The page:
A professional-looking profile picture, preferably with your face taking up at least 60% of the frame.
An eye-catching banner – for bonus points, design it yourself using a free tool like Canva.
A compelling headline – the section at the top of your profile where you can describe yourself in 120 characters or fewer.
An engaging LinkedIn summary giving an overview of your professional experience. With 2,000 characters to play with, it gives plenty of scopes to catch people’s attention.
4. Don’t Pitch – Provide a Valuable Resource Instead
Social selling isn’t about finding prospects who match your ICP and buyer personas, then immediately pitching at them. They don’t know anything about you at this stage, so why would they listen? You’ll burn through a lot of potential customers using this approach.
Instead, focus your efforts on building trust and authority in your personal brand. Demonstrate that you’re worth listening to and know your stuff by sharing educational, entertaining, and inspirational content. If you’re able to add genuine value, people will listen to you – which means they’ll pay attention when you do spot an opportunity to pitch.
This might sound counterintuitive to the average salesperson. Time is money, so surely it makes sense to sell as often as possible
But social selling isn’t about constantly referencing your product’s USPs. If you’re only looking to present solutions or pitch, social probably isn’t the place for you. Instead, it’s about building strong relationships, gaining key insights on your audience and nurturing leads that turn into sales down the line.
5. Research What Your Prospects Are Sharing
Active social media users love to share. They’ll join in discussions, give their opinion on trends, ask their network for recommendations, discuss best practices, and post about what’s going on in their business right now.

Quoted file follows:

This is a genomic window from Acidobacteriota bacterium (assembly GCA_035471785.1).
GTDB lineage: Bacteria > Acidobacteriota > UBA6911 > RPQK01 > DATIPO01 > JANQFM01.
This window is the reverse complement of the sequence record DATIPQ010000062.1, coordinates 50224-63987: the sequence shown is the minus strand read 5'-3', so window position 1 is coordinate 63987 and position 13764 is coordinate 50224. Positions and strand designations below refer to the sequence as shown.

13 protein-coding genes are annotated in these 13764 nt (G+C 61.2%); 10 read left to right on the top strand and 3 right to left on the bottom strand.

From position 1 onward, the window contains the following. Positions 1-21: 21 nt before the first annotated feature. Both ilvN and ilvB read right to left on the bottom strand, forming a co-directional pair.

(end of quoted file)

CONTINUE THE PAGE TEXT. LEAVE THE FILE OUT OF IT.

This plays to your favor, allowing you to find out about the motivations and pain points of your audience, and spot opportunities for striking up conversations when it’s clear that your product could genuinely make a prospect’s life easier.
But timing is everything. At the very least, you want to be on the radar of a prospect before you reach out to them with a pitch – perhaps they’ll have seen you speaking to a mutual connection, or noticed a piece of content you’ve shared.
Ideally, you’ll already have a closer relationship than that. You’ll have spoken to them directly, engaged in conversations they’ve started and commented on their posts. That way, you’re not just a random salesperson reaching out to do business – you’re someone in their network they know and trust. An expert adviser who has their best interests at heart.
The fundamentals of social selling are nothing new.
Relationship-building has always been important in sales – after all, people buy from people. Social just gives us a new way to build, solidify, and nurture those relationships into meaningful leads and, eventually, sales.
By speaking to your prospects in an environment where they feel comfortable – be it LinkedIn, Facebook, or any other social platform – you’re able to engage without it feeling like an unwelcome sales pitch.
Done well, it shouldn’t feel like they’re being “sold to” at all. Instead, buying from you should simply be a logical step in a relationship built and strengthened over the course of multiple weeks or months.
Do you use social selling? Do you have a favourite tip for nurturing buyer relationships on social? Let me know in the comments below:
Sujan Patel is a partner at Ramp Ventures & co-founder of Mailshake. He has over 15 years of marketing experience and has led the digital marketing strategy for companies like Salesforce, Mint, Intuit and many other Fortune 500 calibre companies.